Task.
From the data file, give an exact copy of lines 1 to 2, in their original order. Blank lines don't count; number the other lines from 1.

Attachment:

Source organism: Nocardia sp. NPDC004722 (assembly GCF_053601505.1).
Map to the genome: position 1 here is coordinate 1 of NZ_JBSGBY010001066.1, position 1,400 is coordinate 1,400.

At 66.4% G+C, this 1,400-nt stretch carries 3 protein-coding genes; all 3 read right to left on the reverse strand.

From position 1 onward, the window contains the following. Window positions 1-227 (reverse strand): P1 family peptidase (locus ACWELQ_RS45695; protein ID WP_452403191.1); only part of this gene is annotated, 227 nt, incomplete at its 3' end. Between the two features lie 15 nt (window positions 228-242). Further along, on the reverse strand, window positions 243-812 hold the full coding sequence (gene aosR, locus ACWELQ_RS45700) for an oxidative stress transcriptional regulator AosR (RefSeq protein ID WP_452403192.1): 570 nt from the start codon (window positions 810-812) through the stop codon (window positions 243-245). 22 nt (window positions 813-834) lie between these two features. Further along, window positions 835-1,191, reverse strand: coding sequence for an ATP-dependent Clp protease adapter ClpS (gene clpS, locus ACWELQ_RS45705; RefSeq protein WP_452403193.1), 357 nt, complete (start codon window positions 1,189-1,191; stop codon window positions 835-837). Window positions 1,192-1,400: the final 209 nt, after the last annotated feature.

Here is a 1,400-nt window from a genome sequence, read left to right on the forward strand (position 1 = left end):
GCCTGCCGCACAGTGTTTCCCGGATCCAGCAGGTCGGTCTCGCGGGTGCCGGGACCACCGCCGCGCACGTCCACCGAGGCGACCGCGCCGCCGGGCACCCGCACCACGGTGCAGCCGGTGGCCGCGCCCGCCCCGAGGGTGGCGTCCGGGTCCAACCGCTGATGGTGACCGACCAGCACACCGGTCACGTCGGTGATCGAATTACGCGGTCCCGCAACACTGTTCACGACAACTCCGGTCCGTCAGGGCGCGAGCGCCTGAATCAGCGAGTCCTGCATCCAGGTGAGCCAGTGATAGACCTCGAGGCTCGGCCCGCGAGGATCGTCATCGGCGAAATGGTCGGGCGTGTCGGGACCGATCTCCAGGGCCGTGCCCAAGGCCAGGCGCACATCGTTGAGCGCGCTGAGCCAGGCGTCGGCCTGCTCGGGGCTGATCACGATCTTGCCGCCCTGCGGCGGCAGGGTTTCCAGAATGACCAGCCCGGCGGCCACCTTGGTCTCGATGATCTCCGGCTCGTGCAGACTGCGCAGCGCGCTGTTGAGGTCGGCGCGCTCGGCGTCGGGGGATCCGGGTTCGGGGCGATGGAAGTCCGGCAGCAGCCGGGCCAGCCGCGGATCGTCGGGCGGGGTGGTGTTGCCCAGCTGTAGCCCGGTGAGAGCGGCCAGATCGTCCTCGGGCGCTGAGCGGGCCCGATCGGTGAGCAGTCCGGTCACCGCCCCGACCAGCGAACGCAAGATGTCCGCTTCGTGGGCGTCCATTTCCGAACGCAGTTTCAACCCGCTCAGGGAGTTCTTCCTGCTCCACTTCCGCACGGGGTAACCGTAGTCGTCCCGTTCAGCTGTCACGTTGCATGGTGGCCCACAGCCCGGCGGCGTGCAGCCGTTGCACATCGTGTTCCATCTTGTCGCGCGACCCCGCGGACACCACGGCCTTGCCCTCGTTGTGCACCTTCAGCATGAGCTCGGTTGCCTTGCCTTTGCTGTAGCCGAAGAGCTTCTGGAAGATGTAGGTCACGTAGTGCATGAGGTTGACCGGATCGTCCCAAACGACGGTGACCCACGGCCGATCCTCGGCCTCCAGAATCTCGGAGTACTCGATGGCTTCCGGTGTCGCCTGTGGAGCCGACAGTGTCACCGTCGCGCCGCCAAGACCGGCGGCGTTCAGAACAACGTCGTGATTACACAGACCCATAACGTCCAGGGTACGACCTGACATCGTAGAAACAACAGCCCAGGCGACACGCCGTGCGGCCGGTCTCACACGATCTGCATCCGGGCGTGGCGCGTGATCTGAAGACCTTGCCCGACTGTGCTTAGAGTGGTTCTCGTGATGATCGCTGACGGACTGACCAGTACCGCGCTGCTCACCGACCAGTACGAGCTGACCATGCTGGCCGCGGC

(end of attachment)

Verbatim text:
Source organism: Nocardia sp. NPDC004722 (assembly GCF_053601505.1).
Map to the genome: position 1 here is coordinate 1 of NZ_JBSGBY010001066.1, position 1,400 is coordinate 1,400.